Based in Bucharest (Romania) and also serving Sofia (Bulgaria), the Church of the Resurrection is part of the Church of England’s “Diocese in Europe” and part of the worldwide Anglican Communion of over 70 million people.
Presently the church often hosts jazz, classical and medieval music concerts.
The attractive church building in the centre of Bucharest was dedicated in 1922 and has provided continuous Anglican worship in Bucharest since then, apart from a brief period during the Second World War.
Services are held in English, although the congregation is international and multicultural. In Bucharest, Sunday worship starts at 10 am and includes children’s Sunday School.
The church has a rich and interesting history. A regular attendee in the early days was Queen Marie of Romania, a granddaughter of Queen Victoria. Although on her marriage to Crown Prince Ferdinand she had joined the Orthodox Church, she continued to attend the English services in Bucharest, and it was largely due to her support that the present building was completed. Various members of the Royal Family have attended the church at different times.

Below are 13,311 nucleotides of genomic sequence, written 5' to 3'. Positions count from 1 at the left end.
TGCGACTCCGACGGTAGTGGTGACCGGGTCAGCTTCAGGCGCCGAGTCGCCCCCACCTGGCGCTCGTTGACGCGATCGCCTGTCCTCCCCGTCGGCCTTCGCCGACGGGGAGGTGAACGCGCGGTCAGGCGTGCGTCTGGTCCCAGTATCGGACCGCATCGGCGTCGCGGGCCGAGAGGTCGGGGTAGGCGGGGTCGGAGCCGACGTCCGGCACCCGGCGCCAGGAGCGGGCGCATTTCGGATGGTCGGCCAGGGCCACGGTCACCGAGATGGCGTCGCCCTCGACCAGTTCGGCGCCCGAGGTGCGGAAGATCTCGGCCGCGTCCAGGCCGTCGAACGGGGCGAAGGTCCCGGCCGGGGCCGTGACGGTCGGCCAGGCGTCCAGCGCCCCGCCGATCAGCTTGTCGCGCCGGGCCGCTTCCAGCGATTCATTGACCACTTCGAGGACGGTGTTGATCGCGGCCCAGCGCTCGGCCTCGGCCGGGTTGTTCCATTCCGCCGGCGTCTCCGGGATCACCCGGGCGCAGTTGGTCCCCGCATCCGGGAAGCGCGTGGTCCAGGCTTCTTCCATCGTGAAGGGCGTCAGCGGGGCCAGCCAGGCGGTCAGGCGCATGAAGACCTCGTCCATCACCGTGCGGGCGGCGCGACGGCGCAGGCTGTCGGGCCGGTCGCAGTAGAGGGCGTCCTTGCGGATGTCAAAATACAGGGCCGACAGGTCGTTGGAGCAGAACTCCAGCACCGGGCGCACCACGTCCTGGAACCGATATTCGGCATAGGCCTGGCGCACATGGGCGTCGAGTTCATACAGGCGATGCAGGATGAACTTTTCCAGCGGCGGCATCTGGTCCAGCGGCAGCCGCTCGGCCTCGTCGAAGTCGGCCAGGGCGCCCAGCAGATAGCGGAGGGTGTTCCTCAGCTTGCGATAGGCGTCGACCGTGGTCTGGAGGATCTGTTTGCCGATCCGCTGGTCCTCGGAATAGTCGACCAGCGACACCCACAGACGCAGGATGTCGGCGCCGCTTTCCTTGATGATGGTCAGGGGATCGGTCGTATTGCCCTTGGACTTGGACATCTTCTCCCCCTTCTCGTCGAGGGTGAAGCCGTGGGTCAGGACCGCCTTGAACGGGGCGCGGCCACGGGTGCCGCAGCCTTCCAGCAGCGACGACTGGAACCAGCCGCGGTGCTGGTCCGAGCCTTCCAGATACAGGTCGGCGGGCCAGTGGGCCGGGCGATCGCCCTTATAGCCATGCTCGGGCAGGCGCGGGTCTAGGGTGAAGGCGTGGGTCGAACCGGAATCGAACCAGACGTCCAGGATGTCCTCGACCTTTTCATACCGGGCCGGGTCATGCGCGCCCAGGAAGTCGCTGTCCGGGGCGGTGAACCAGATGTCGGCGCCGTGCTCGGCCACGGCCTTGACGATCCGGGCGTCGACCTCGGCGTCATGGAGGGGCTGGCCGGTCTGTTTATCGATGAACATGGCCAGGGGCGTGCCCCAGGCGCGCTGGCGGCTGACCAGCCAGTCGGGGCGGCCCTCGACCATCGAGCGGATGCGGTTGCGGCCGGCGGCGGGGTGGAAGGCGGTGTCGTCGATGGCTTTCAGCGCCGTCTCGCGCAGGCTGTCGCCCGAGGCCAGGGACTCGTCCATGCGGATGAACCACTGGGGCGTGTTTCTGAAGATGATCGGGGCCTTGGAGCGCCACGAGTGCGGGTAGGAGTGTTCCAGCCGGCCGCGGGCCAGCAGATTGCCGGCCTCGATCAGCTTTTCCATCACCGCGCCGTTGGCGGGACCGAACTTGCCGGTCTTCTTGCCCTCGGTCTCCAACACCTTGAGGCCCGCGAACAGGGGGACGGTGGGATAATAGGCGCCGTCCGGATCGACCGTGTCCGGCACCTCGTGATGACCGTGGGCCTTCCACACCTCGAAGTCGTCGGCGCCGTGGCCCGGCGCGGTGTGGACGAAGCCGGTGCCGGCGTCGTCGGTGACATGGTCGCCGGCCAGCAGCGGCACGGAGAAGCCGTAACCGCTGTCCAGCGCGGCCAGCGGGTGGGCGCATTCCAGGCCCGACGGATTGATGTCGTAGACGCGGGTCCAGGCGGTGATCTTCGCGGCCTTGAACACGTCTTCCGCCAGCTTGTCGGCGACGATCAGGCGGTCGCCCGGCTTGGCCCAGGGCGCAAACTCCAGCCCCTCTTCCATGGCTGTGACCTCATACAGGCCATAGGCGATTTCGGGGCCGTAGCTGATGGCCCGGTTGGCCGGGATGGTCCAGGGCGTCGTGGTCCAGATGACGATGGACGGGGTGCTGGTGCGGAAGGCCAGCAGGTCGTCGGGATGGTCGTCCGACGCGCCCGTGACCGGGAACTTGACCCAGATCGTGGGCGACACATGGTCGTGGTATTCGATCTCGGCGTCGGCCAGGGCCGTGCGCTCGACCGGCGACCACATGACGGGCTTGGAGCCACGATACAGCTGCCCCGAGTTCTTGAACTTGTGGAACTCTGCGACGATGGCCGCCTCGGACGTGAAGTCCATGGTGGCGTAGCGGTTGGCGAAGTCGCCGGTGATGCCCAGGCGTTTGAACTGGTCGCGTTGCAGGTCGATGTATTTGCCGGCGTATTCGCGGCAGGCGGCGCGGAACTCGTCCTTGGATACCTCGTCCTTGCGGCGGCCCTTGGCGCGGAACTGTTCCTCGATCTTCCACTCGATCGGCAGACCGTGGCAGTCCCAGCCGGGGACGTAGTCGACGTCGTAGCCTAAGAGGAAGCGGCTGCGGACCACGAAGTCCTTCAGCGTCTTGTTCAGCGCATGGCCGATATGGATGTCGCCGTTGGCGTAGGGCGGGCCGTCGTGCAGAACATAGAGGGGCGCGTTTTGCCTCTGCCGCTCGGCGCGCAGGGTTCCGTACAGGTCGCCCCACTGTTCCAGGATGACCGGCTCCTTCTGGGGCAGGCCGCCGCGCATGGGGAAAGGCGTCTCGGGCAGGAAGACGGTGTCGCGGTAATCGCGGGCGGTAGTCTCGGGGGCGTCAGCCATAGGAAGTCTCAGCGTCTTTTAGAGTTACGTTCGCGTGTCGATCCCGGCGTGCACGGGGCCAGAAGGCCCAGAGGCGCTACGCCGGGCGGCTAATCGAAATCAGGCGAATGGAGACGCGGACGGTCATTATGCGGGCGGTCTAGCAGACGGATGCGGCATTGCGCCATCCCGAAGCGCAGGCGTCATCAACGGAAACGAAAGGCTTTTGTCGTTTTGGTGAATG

The land on which the church stands was made over to the British Crown by deed of gift in December 1900, and the external fabric was completed by 1914. The interior furnishings had been ordered from England however, and it was not until after the end of the First World War that work was finally finished.
Easter Sunday 1920 saw the first service to be held in the new church, which was finally dedicated by the Bishop of Gibraltar on the 5th November 1922.
A wooden panel at the back of the church records the names of the chaplains over the years, with a telling break from 1940 to 1966. In fact the church was far from inactive during these “blank” years, during which Eastern Europe experienced such trauma and suffering. Although closed after the Christmas Day service 1940 until Christmas Day 1944, the church thereafter managed to maintain worship throughout the worst of the Stalinist period, with priests visiting from as far as Vienna and Malta to conduct services, baptise and marry members of the British and American Legations, and ensure the upkeep of the building.
From here continue onwards to the Arthur Verona street – landmark to street art scene of the city.